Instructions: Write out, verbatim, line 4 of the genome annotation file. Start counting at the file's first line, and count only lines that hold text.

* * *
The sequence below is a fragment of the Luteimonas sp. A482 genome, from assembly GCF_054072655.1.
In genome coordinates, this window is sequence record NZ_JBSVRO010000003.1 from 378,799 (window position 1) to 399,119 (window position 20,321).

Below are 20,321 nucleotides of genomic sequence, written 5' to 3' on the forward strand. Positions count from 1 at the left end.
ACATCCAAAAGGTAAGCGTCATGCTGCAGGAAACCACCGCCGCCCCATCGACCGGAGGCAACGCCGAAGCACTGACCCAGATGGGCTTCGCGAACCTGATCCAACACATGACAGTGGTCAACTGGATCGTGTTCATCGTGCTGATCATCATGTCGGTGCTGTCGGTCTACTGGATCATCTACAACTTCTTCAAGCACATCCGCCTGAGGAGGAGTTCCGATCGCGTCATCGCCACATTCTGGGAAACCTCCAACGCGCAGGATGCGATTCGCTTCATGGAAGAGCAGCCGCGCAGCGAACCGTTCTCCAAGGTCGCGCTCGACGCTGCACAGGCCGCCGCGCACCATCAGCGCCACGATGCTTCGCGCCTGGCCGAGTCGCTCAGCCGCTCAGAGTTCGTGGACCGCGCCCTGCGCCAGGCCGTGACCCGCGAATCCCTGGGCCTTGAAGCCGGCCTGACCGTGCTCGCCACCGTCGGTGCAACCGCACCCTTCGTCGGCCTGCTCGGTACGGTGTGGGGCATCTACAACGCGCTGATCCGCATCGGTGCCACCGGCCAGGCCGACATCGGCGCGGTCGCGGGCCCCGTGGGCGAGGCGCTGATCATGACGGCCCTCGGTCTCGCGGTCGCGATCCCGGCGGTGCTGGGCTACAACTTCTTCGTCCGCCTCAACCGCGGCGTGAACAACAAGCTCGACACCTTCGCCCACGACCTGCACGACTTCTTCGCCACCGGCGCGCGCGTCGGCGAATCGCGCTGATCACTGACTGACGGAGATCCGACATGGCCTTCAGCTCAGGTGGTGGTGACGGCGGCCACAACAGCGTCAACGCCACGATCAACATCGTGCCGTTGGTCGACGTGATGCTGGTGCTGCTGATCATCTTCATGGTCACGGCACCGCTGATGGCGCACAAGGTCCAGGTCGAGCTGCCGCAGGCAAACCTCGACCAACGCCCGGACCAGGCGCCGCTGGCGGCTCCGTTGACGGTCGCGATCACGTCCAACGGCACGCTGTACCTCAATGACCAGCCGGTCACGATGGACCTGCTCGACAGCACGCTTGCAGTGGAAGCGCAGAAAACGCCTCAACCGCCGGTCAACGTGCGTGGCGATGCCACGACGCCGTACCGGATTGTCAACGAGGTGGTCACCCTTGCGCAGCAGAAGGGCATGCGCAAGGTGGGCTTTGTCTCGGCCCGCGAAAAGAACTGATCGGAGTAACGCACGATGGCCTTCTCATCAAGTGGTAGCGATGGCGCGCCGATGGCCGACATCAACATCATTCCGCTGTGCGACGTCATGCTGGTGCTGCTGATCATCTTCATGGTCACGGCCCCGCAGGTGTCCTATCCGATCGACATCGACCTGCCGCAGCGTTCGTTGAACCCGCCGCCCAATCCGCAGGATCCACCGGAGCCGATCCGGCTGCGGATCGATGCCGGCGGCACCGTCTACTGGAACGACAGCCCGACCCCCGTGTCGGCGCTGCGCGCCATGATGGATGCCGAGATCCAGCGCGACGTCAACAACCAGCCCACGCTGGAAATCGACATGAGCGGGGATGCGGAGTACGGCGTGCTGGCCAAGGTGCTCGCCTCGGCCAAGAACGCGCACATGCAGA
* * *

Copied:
ACATCCAAAAGGTAAGCGTCATGCTGCAGGAAACCACCGCCGCCCCATCGACCGGAGGCAACGCCGAAGCACTGACCCAGATGGGCTTCGCGAACCTGATCCAACACATGACAGTGGTCAACTGGATCGTGTTCATCGTGCTGATCATCATGTCGGTGCTGTCGGTCTACTGGATCATCTACAACTTCTTCAAGCACATCCGCCTGAGGAGGAGTTCCGATCGCGTCATCGCCACATTCTGGGAAACCTCCAACGCGCAGGATGCGATTCGCTTCATGGAAGAGCAGCCGCGCAGCGAACCGTTCTCCAAGGTCGCGCTCGACGCTGCACAGGCCGCCGCGCACCATCAGCGCCACGATGCTTCGCGCCTGGCCGAGTCGCTCAGCCGCTCAGAGTTCGTGGACCGCGCCCTGCGCCAGGCCGTGACCCGCGAATCCCTGGGCCTTGAAGCCGGCCTGACCGTGCTCGCCACCGTCGGTGCAACCGCACCCTTCGTCGGCCTGCTCGGTACGGTGTGGGGCATCTACAACGCGCTGATCCGCATCGGTGCCACCGGCCAGGCCGACATCGGCGCGGTCGCGGGCCCCGTGGGCGAGGCGCTGATCATGACGGCCCTCGGTCTCGCGGTCGCGATCCCGGCGGTGCTGGGCTACAACTTCTTCGTCCGCCTCAACCGCGGCGTGAACAACAAGCTCGACACCTTCGCCCACGACCTGCACGACTTCTTCGCCACCGGCGCGCGCGTCGGCGAATCGCGCTGATCACTGACTGACGGAGATCCGACATGGCCTTCAGCTCAGGTGGTGGTGACGGCGGCCACAACAGCGTCAACGCCACGATCAACATCGTGCCGTTGGTCGACGTGATGCTGGTGCTGCTGATCATCTTCATGGTCACGGCACCGCTGATGGCGCACAAGGTCCAGGTCGAGCTGCCGCAGGCAAACCTCGACCAACGCCCGGACCAGGCGCCGCTGGCGGCTCCGTTGACGGTCGCGATCACGTCCAACGGCACGCTGTACCTCAATGACCAGCCGGTCACGATGGACCTGCTCGACAGCACGCTTGCAGTGGAAGCGCAGAAAACGCCTCAACCGCCGGTCAACGTGCGTGGCGATGCCACGACGCCGTACCGGATTGTCAACGAGGTGGTCACCCTTGCGCAGCAGAAGGGCATGCGCAAGGTGGGCTTTGTCTCGGCCCGCGAAAAGAACTGATCGGAGTAACGCACGATGGCCTTCTCATCAAGTGGTAGCGATGGCGCGCCGATGGCCGACATCAACATCATTCCGCTGTGCGACGTCATGCTGGTGCTGCTGATCATCTTCATGGTCACGGCCCCGCAGGTGTCCTATCCGATCGACATCGACCTGCCGCAGCGTTCGTTGAACCCGCCGCCCAATCCGCAGGATCCACCGGAGCCGATCCGGCTGCGGATCGATGCCGGCGGCACCGTCTACTGGAACGACAGCCCGACCCCCGTGTCGGCGCTGCGCGCCATGATGGATGCCGAGATCCAGCGCGACGTCAACAACCAGCCCACGCTGGAAATCGACATGAGCGGGGATGCGGAGTACGGCGTGCTGGCCAAGGTGCTCGCCTCGGCCAAGAACGCGCACATGCAGA